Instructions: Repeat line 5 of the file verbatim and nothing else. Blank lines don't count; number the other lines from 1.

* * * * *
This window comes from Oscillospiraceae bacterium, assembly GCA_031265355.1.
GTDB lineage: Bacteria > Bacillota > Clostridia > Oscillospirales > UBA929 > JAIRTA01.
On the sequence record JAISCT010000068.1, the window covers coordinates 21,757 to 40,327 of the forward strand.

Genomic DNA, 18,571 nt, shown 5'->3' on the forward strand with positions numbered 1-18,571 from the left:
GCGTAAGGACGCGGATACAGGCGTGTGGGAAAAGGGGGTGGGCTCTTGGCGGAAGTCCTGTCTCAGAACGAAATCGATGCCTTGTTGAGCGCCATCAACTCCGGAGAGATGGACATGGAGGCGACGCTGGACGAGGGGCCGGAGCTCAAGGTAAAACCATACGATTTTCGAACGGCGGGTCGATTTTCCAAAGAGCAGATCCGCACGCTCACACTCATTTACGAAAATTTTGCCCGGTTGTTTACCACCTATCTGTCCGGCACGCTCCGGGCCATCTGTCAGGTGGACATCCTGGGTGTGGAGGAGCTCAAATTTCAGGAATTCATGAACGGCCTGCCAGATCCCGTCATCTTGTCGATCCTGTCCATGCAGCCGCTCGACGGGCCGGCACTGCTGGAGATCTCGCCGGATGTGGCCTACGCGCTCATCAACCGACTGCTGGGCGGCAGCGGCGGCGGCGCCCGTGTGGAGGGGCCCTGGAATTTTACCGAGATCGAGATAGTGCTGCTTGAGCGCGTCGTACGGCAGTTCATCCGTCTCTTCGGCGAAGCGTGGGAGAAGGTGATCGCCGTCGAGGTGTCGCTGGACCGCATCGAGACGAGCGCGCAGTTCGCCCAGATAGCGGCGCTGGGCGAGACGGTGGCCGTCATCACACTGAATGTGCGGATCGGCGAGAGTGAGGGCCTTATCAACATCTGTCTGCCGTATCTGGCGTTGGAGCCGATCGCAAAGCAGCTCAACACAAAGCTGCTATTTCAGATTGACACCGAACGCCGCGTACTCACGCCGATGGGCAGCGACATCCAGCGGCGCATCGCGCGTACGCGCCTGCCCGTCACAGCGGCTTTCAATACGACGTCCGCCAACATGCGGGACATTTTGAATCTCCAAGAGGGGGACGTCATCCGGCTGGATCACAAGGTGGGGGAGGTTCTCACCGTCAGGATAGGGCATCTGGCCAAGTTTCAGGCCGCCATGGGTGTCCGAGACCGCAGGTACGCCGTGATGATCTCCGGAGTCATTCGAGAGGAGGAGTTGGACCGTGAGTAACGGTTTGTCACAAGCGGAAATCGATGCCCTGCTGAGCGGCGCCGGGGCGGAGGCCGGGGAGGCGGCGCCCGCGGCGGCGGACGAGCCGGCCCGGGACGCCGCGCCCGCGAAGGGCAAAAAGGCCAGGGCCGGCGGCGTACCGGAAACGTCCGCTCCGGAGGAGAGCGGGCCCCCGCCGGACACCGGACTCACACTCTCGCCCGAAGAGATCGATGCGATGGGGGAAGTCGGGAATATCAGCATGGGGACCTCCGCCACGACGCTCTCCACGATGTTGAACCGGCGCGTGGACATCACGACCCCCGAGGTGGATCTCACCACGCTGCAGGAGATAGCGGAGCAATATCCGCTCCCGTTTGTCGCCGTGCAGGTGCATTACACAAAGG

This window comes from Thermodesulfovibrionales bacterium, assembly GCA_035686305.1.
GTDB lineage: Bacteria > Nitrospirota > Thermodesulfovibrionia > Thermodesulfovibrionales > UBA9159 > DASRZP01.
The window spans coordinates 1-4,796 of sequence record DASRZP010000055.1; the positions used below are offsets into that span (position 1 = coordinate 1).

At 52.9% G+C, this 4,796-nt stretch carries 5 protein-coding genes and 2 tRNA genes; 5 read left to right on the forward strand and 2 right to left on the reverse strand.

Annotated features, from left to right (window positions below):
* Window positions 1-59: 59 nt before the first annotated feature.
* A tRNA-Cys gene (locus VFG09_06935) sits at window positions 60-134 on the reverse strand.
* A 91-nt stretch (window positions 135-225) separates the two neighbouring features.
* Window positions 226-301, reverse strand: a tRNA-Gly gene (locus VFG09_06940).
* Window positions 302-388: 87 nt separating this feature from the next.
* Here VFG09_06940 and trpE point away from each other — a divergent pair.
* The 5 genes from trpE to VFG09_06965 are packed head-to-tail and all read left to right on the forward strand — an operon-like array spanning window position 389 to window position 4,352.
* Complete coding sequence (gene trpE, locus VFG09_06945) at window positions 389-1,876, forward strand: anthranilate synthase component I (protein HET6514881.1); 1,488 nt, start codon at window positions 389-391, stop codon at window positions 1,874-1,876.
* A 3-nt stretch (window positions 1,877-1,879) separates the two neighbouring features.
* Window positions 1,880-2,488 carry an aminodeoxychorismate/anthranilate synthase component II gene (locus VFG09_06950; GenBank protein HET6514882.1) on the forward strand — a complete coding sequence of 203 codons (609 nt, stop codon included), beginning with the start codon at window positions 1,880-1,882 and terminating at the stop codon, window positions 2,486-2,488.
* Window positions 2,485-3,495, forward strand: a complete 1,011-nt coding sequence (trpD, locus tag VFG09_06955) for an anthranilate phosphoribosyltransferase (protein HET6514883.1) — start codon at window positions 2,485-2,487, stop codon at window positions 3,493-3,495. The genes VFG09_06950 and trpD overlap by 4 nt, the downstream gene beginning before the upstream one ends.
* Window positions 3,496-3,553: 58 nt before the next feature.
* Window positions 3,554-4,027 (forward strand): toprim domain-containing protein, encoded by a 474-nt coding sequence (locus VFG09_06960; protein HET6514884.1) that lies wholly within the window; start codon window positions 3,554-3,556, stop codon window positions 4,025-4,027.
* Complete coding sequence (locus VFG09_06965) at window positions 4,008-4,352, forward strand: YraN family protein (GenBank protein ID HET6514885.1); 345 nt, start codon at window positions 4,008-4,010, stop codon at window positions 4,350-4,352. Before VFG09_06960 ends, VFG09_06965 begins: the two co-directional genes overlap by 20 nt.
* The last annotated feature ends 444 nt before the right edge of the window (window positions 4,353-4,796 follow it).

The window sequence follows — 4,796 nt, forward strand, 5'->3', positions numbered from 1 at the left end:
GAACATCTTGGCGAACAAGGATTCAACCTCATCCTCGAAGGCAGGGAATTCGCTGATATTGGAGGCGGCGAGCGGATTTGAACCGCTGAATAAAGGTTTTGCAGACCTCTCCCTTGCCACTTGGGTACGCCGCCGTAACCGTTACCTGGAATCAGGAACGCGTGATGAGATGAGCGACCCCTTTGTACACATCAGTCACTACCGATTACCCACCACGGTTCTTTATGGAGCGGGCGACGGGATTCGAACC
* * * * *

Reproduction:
GCGTAAGGACGCGGATACAGGCGTGTGGGAAAAGGGGGTGGGCTCTTGGCGGAAGTCCTGTCTCAGAACGAAATCGATGCCTTGTTGAGCGCCATCAACTCCGGAGAGATGGACATGGAGGCGACGCTGGACGAGGGGCCGGAGCTCAAGGTAAAACCATACGATTTTCGAACGGCGGGTCGATTTTCCAAAGAGCAGATCCGCACGCTCACACTCATTTACGAAAATTTTGCCCGGTTGTTTACCACCTATCTGTCCGGCACGCTCCGGGCCATCTGTCAGGTGGACATCCTGGGTGTGGAGGAGCTCAAATTTCAGGAATTCATGAACGGCCTGCCAGATCCCGTCATCTTGTCGATCCTGTCCATGCAGCCGCTCGACGGGCCGGCACTGCTGGAGATCTCGCCGGATGTGGCCTACGCGCTCATCAACCGACTGCTGGGCGGCAGCGGCGGCGGCGCCCGTGTGGAGGGGCCCTGGAATTTTACCGAGATCGAGATAGTGCTGCTTGAGCGCGTCGTACGGCAGTTCATCCGTCTCTTCGGCGAAGCGTGGGAGAAGGTGATCGCCGTCGAGGTGTCGCTGGACCGCATCGAGACGAGCGCGCAGTTCGCCCAGATAGCGGCGCTGGGCGAGACGGTGGCCGTCATCACACTGAATGTGCGGATCGGCGAGAGTGAGGGCCTTATCAACATCTGTCTGCCGTATCTGGCGTTGGAGCCGATCGCAAAGCAGCTCAACACAAAGCTGCTATTTCAGATTGACACCGAACGCCGCGTACTCACGCCGATGGGCAGCGACATCCAGCGGCGCATCGCGCGTACGCGCCTGCCCGTCACAGCGGCTTTCAATACGACGTCCGCCAACATGCGGGACATTTTGAATCTCCAAGAGGGGGACGTCATCCGGCTGGATCACAAGGTGGGGGAGGTTCTCACCGTCAGGATAGGGCATCTGGCCAAGTTTCAGGCCGCCATGGGTGTCCGAGACCGCAGGTACGCCGTGATGATCTCCGGAGTCATTCGAGAGGAGGAGTTGGACCGTGAGTAACGGTTTGTCACAAGCGGAAATCGATGCCCTGCTGAGCGGCGCCGGGGCGGAGGCCGGGGAGGCGGCGCCCGCGGCGGCGGACGAGCCGGCCCGGGACGCCGCGCCCGCGAAGGGCAAAAAGGCCAGGGCCGGCGGCGTACCGGAAACGTCCGCTCCGGAGGAGAGCGGGCCCCCGCCGGACACCGGACTCACACTCTCGCCCGAAGAGATCGATGCGATGGGGGAAGTCGGGAATATCAGCATGGGGACCTCCGCCACGACGCTCTCCACGATGTTGAACCGGCGCGTGGACATCACGACCCCCGAGGTGGATCTCACCACGCTGCAGGAGATAGCGGAGCAATATCCGCTCCCGTTTGTCGCCGTGCAGGTGCATTACACAAAGG